MailingLogger

Note

Throughout the examples below, mail messages sent using smtplib are printed to the screen so we can see what’s going on:

>>> import smtplib
>>> server = smtplib.SMTP('localhost')
>>> server.sendmail('from@example.com', ['to@example.com'], 'The message')
sending to ['to@example.com'] from 'from@example.com' using ('localhost', 25)
The message

MailingLogger is a handler for the python logging framework that sends log entries as email messages using an SMTP server. It is configured as any other logging handler would be, full details of which can be found in the Python core documentation. For the examples below, we’ll stick to manually configuring the logging elements.

A MailingLogger is instantiated as follows:

>>> from mailinglogger import MailingLogger
>>> handler = MailingLogger('from@example.com',('to@example.com',))

It can then be added as a handler for any logger as follows:

>>> import logging
>>> logger = logging.getLogger()
>>> logger.addHandler(handler)

Now, when that logger receives a message, an email containing the message will be sent:

>>> logging.error('my message')
sending to ('to@example.com',) from 'from@example.com' using ('localhost', 25)
Content-Transfer-Encoding: 7bit
Content-Type: text/plain; charset="us-ascii"
Date: ...
From: from@example.com
MIME-Version: 1.0
Message-ID: <...MailingLogger@...>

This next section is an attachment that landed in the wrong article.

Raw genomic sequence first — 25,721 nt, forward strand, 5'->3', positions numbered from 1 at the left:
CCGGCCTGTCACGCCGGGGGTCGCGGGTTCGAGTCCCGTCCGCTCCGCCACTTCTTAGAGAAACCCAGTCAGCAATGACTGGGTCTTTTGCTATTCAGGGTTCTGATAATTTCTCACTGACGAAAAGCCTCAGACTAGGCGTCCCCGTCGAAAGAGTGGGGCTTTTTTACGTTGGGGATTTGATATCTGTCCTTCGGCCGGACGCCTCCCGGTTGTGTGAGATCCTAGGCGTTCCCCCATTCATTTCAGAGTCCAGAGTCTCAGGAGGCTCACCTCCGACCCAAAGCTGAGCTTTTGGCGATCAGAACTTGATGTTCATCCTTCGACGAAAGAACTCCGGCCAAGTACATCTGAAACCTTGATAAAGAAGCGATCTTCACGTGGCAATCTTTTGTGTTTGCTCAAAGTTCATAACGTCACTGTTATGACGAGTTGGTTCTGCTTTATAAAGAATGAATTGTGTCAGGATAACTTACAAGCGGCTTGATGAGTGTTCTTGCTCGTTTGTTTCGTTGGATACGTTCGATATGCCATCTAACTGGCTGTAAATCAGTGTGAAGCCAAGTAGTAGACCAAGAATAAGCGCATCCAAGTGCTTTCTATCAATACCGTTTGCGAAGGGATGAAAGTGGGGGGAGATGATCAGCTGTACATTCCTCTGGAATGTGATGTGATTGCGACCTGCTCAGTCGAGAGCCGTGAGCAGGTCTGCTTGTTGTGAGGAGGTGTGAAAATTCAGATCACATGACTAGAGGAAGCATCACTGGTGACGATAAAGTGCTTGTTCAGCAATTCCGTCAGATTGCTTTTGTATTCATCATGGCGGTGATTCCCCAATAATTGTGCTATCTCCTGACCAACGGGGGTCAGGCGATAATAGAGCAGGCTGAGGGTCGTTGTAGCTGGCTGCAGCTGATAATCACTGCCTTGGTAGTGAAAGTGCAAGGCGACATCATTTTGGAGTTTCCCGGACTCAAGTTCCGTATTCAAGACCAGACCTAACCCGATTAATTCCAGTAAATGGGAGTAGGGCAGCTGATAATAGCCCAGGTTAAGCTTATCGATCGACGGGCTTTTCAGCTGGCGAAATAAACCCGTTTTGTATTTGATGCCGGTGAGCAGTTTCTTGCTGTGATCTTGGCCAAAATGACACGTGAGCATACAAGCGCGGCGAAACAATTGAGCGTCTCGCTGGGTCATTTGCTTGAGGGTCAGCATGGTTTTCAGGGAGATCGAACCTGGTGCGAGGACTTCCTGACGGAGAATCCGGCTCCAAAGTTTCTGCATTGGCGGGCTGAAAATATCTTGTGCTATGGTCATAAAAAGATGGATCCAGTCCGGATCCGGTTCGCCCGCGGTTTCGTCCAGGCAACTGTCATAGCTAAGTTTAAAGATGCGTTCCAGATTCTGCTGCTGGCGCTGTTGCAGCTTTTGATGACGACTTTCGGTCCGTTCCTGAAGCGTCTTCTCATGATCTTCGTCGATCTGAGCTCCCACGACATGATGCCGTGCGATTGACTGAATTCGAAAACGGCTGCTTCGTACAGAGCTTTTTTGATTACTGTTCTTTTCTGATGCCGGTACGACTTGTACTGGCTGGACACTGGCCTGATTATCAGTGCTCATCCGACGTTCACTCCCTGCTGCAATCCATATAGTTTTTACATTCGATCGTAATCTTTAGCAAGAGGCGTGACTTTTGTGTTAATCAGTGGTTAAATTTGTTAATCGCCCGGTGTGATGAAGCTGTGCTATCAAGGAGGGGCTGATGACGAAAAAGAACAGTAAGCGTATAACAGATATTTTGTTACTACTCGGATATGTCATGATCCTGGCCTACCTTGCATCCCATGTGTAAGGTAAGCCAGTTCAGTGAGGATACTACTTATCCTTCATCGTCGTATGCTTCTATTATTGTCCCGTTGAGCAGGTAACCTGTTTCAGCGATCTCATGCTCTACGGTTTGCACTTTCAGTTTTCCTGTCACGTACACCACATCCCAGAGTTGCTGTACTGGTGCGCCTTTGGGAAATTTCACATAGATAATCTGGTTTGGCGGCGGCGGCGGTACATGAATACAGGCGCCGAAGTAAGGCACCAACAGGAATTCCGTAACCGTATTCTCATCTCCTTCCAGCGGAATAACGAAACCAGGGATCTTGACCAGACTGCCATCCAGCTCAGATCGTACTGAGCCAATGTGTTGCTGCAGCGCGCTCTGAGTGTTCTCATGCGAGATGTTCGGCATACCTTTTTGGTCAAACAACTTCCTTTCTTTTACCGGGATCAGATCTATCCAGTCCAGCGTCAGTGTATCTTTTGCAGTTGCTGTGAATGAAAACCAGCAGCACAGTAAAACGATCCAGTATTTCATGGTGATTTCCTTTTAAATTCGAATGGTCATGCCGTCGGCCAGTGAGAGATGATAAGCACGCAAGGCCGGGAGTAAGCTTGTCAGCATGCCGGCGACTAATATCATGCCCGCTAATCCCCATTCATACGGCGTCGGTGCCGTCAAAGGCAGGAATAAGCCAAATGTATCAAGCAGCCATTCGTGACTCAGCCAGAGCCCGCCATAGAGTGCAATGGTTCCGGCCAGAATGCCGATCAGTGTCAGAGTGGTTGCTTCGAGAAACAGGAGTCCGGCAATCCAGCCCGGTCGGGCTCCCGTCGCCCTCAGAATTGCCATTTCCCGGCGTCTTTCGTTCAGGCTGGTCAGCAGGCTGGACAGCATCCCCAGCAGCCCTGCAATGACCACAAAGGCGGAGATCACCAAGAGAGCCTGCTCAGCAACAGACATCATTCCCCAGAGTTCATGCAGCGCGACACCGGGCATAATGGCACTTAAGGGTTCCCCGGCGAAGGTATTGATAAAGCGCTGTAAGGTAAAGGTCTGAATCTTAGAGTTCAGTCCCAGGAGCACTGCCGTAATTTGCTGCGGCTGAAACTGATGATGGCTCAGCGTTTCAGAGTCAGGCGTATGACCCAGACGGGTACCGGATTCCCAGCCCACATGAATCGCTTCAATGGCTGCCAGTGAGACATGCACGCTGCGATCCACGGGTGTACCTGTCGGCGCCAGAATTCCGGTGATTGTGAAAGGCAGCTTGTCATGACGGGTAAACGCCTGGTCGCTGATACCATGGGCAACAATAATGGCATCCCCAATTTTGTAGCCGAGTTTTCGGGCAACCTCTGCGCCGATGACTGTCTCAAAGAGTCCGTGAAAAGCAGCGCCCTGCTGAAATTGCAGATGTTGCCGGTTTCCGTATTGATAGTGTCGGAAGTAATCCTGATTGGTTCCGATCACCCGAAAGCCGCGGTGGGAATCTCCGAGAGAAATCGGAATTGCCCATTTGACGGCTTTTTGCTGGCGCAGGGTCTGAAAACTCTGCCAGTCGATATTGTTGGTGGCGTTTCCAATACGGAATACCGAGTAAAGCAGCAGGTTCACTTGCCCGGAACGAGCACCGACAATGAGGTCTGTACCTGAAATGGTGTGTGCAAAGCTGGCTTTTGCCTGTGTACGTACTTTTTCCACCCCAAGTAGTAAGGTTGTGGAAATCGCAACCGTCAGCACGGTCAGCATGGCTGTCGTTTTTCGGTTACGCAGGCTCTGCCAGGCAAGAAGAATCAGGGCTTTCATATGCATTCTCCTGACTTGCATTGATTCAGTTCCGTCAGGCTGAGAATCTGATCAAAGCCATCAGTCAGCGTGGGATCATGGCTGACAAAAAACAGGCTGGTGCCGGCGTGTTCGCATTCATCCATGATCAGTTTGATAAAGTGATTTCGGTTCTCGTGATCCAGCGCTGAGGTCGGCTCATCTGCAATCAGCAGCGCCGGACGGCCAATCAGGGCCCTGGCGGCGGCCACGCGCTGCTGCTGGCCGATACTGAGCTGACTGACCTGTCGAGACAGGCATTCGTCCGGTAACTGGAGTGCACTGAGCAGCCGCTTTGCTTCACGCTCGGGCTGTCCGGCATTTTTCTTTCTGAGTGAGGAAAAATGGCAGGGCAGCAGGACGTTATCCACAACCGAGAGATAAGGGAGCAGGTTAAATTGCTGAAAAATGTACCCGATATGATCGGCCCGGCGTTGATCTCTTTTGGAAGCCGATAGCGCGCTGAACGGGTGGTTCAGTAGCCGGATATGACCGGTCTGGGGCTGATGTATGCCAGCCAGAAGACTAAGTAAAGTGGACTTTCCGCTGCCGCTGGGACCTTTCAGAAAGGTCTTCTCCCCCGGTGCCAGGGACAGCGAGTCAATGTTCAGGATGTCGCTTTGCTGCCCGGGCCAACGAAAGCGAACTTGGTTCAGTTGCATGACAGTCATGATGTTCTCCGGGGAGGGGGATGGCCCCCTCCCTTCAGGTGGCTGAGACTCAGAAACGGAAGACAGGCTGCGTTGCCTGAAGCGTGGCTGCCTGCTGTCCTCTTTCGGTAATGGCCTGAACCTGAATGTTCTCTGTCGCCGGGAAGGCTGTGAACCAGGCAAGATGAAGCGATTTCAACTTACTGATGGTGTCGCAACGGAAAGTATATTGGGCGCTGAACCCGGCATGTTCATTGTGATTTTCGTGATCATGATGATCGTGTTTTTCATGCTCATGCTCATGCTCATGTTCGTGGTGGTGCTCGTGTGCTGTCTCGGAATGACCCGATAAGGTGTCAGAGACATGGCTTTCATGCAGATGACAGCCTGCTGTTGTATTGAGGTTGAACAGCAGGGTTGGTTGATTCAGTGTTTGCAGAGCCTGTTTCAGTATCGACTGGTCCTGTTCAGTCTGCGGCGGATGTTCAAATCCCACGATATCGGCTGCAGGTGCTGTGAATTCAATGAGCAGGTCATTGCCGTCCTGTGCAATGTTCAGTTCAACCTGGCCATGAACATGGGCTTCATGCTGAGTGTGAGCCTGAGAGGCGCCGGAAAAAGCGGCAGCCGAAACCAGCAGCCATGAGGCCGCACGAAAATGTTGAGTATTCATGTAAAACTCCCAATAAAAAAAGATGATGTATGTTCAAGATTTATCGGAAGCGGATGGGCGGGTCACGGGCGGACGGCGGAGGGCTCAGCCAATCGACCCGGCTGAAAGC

Subject: my message
To: to@example.com
X-Log-Level: ERROR
X-Mailer: MailingLogger...

my message

From the above example, you can see that MailingLogger sends mail messages that are correctly formatted, including Date and Message-ID headers.

You will also notice that an X-Mailer header has been added specifying that mailinglogger is the sender of the mail. An X-Log-Level header has also been added indicating the level of the message that was logged. These can be useful for filtering mail sent by MailingLogger. If you wish to filter mail by environment or other configuration data, the support for adding extra headers may be useful.

Now, to continue with the examples, just like any other handler, we can also set the logging level, and messages logged below this level will not result in emails being sent:

>>> handler.setLevel(logging.CRITICAL)
>>> logging.error('my message')
>>> handler.setLevel(logging.WARNING)
>>> logging.warning('my message')
sending to ('to@example.com',) from 'from@example.com' using ('localhost', 25)
Content-Transfer-Encoding: 7bit
Content-Type: text/plain; charset="us-ascii"
Date: ...
From: from@example.com
MIME-Version: 1.0
Message-ID: <...MailingLogger@...>
Subject: my message
To: to@example.com
X-Log-Level: WARNING
X-Mailer: MailingLogger...

my message

Controlling the subject line

As you can see from the above examples, the subject line of the email sent is, by default, the first line of the message logged. This can be changed by supplying the subject parameter when instantiating the handler object:

>>> handler = MailingLogger('from@example.com',('to@example.com',),
...                         subject='[MyLogger] %(line)s')
>>> logger.addHandler(handler)
>>> logging.error('my %i message',13)
sending to ('to@example.com',) from 'from@example.com' using ('localhost', 25)